With the Goods and Services Tax (GST) Council fixing the tax rate at 28 percent for cinema tickets, replacing the complex entertainment tax currently in place, the fortunes of the film industry, including multiplexes, are bound to swing both ways. In places such as Delhi and Maharashtra, movie buffs are poised to benefit while their counterparts in other regions stand to lose.
The reason is simple: some states have as high as 100 percent entertainment tax while those, like Tamil Nadu and Andhra Pradesh, levy a lower rate of 20 percent. Further, many of the states have differential tax rates, one for regional films as an incentive and a higher rate for other films.
For instance, in Tamil Nadu, there is no entertainment tax rate on Tamil films while it is 15 percent for non-Tamil films.
Similarly, in Andhra Pradesh, the tax rate for Telugu films is 15 percent and for non-Telugu films, 20 percent. Karnataka too has a dual-tax rate, zero for Kannada films and 30 percent for other films.
In Maharashtra, the rate is 45 percent for non-Marathi films and zero for Marathi films.
The proposed 28 percent will do away with such distinction.No wonder then that the South Indian film industry feels disappointed, though some have a contrary view.
"Ministry hasn't offered there will be any differential rate for Regional Films. Worst Hit- Telugu, Marathi & Kannada films. Boost to Hindi. On an average basis, Hindi/Eng films pay 37% Tax in India. Regional Films pay around 16%.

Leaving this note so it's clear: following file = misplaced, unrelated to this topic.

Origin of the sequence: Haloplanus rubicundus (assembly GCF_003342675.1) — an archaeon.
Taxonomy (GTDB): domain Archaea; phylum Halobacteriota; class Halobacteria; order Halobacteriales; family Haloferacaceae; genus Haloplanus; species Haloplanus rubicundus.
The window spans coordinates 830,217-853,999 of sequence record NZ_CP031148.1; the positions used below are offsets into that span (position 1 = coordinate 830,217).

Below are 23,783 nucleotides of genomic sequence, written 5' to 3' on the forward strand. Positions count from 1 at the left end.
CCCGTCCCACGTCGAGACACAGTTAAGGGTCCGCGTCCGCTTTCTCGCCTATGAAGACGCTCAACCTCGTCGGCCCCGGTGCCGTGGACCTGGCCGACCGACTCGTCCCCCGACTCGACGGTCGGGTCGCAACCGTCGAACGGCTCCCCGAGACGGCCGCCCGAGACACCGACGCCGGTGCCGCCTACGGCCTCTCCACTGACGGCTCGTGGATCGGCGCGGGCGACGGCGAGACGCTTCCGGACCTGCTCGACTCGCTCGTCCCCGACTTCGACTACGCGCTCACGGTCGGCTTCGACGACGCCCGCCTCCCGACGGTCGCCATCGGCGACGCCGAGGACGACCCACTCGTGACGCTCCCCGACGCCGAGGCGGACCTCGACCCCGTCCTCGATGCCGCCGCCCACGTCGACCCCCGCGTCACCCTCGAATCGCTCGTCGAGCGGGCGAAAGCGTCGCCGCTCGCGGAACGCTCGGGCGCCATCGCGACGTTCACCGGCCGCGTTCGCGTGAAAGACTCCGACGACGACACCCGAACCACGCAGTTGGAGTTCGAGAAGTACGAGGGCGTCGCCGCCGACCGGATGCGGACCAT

"GST Committee choose to ignore this difference. Instead of treating Regional Films separately Finance Ministry autocratically brought in all under one roof ignoring the market conditions. The 28% GST will maintain status quo on a National Level Tax Revenue basis but robs Regional films and is hugely beneficial to Bollywood," Andhra box office said in a series of tweets.
The views were echoed by producer G Sriniwasa Kumar. "Huge blow to #TeluguCinema & Regional cinema Entertainment tax is 12 to 15% earlier now 28% affects ticket rates & movie goers, So SAD," he tweeted.
Trade analyst Sreedhar Pillai was not all that pessimistic in his assessment.
"Major issue of #GST in TN is that there will no longer be tax free films. So all with tax free certificates will try to release b4 June 30. There is a positive side to #GST 4 Kollywood directors, will get more creative freedom title in English. No compromises 2 get U certificate," he said.
Complex tax structure in Kerala
Though the entertainment tax will be replaced by the GST, movie buffs in the state could still end up paying exorbitant rates, according to a theatre-owner and filmmaker. "As of now, the service tax for tickets in corporation, municipality and panchayat will be 25%, 20% and 15% each apart from the entertainment tax. So from July 1, this will increase to 53%, 48% and 43%. This is going to affect the industry badly, and I request all the cinema organisations and movie biffs to react against this," B Unnikrishnan Pillai said.
He disagreed that the proposed GST will subsume the service tax currently being levied. "No, not in Kerala where ET is collected by the local bodies. ET in Kerala doesn't come under VAT and, therefore, doesn't get merged with GST," he said.